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Funding scientific research: money can't buy love

By Allen Greer - posted Tuesday, 28 October 2014

Australia has recently become concerned about its world standing in terms of scientific research. There are many ways to assess a country's position, but the issue comes down to three basic questions. How much science does Australia produce for the amount of money it spends; what is the quality of its science and what makes for high quality anyway? This is a brief analysis of these three questions for both policy makers and the general public.

When Australia compares itself with other countries, it is often selective, emphasising the 34 OECD countries or a subset of them (Pettigrew, 2012; McKeon et al., 2013; West, 2013; Chubb, 2014).

The omission of countries for which there are data, however, creates a distortion.


For example, the Office of the Chief Scientist recently selected 11 of the 34 OECD countries against which to compare Australia's placement in the percentage of papers in the top one percent of papers cited. The Office concluded, without giving details, that "our best are very good" and we "do well" on this metric. However, 39 countries are actually available for the comparison, including 27 from the OECD, and overall Australia comes 13th in this expanded comparison (pers. obs. on data in van Noorden, 2012). Is this "very good" and "doing well?" In the analysis here, no conscious omission of countries is made.

Amount of Science Produced

It seems intuitively obvious that the amount of money a country spends on scientific research would be an important determinant of the amount of science it produces. But if this is the case is the relationship linear or curvilinear and how tight is it? Strangely, this relationship is rarely examined.

The most complete recent data to assess this relationship comes from 2011 when Nature magazine totalled the number of scientific papers published per country for that year (van Noorden, 2011). This is the dependent variable and can be taken as a proxy for the amount of science, or knowledge, produced. The total amount of each country's GDP spent on R&D in the preceding two years, 2009 + 2010, is a reasonable independent variable. This latter variable can be calculated from data for each country's GDP and the percentage of GDP spent on R&D (World Bank data). Data are available for 38 countries including 29 from the OECD. There are more recent data (van Noorden, 2012), but these include one less OECD country. The results, however, are similar.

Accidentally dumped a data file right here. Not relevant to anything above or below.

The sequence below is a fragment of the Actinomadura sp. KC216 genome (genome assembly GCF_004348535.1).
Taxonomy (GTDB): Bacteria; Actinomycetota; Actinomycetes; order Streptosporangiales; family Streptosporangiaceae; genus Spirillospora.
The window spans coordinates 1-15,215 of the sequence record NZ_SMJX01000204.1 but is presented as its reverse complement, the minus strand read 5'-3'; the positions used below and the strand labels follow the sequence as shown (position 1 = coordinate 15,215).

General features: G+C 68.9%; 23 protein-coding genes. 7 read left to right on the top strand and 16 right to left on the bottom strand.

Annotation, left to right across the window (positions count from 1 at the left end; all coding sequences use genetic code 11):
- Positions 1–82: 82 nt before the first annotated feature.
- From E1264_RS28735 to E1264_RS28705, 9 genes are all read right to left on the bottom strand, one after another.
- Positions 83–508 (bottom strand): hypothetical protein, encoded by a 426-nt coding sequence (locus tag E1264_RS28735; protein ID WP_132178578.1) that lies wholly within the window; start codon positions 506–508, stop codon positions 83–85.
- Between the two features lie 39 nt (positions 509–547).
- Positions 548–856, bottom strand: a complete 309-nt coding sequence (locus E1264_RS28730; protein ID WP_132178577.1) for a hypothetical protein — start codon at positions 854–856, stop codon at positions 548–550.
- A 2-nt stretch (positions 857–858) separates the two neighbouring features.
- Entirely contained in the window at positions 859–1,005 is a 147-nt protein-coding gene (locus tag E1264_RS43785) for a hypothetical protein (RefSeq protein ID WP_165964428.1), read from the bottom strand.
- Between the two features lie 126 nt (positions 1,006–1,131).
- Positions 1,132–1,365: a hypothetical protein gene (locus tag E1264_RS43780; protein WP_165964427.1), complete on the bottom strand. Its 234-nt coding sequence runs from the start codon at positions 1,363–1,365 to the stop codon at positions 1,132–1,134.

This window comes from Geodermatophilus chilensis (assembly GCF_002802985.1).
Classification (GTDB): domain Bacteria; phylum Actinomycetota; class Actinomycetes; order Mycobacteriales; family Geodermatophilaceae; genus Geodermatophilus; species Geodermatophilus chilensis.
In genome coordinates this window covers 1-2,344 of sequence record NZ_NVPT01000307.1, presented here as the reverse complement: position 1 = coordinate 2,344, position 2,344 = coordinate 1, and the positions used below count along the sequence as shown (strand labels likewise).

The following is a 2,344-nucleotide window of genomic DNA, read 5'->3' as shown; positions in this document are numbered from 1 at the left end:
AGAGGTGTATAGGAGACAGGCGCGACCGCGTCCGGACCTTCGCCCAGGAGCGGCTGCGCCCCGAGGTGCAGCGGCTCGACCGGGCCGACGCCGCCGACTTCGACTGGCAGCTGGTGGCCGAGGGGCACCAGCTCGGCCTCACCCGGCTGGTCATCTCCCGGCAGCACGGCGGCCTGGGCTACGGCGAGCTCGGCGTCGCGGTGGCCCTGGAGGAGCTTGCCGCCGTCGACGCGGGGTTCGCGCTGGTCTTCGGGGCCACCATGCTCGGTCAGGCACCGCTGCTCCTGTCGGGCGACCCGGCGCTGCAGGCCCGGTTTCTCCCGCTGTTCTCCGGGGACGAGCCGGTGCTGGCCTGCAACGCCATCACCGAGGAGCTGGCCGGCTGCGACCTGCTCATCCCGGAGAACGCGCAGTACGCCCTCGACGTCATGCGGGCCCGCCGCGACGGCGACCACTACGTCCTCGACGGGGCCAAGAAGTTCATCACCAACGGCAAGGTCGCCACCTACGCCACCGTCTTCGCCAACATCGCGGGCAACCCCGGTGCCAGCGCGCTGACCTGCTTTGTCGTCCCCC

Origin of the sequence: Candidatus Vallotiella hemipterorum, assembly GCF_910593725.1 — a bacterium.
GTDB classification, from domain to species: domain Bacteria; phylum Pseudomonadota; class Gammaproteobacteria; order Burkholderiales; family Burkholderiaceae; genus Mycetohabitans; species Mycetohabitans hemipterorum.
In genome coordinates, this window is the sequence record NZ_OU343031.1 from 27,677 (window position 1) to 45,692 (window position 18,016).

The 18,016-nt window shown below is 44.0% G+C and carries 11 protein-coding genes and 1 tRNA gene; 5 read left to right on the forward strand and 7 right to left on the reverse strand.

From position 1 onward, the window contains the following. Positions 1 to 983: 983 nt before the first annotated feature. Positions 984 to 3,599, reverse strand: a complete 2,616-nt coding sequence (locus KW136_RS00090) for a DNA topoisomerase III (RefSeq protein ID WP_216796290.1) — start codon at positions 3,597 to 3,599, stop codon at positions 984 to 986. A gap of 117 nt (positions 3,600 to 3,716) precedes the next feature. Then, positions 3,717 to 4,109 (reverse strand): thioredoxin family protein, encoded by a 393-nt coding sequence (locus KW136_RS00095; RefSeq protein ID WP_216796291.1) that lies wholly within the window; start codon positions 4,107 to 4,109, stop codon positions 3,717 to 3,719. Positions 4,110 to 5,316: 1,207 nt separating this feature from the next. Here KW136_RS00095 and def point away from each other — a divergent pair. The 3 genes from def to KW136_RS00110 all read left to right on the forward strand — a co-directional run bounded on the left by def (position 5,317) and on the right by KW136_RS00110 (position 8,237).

The plot is shown in Fig. 1. The best-fit line for the data is a quadratic polynomial (but better than a linear only in the third decimal place) and shows that the amount spent on research accounts for 87 percent of the variance in the number of papers produced. When the three strongest outliers (China, Japan and the USA) are removed, the best-fit trendline, a polynomial, explains 82 percent of the variance.


Fig. 1. Number of papers published in 2011 (thousands) compared to the amount spent on R&D in the two preceding years (2009 + 2010) combined for 38 countries, including 29 of the 34 OECD countries (Chile, Estonia, Hungary, Luxembourg, and Slovenia excluded for lack of data on papers published). Australia is shown in red.

This plot suggests that if a country wishes to produce more science in general, the most effective method would be to allocate more money to R&D. This is an eminently amenable policy initiative. Realistically, however, the maximum expenditure on R&D as a proportion of GDP in the period 2009-2013 by any country was 4.2 percent (Israel in 2009; World Bank data). This number may represent the upper limit for any country under current conditions. Australian allocated 2.21, 2.20, 2.20 and 2.20 percent of its GDP to R&D in 2009, 2010, 2011 and 2012, respectively, and in 2012 the average for 35 countries was 2.06 (pers. obs.).

As to countries' positions in this plot, Australia is just above the trendline. Seven countries, however, are even further above it: India, Spain, Italy, Canada, Great Britain, China and the USA. Policy makers may wish to investigate why these countries, especially Great Britain and China get more science for their dollar than does Australia.

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About the Author

Allen Greer is a biologist who writes about science and nature.

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All articles by Allen Greer

Creative Commons LicenseThis work is licensed under a Creative Commons License.

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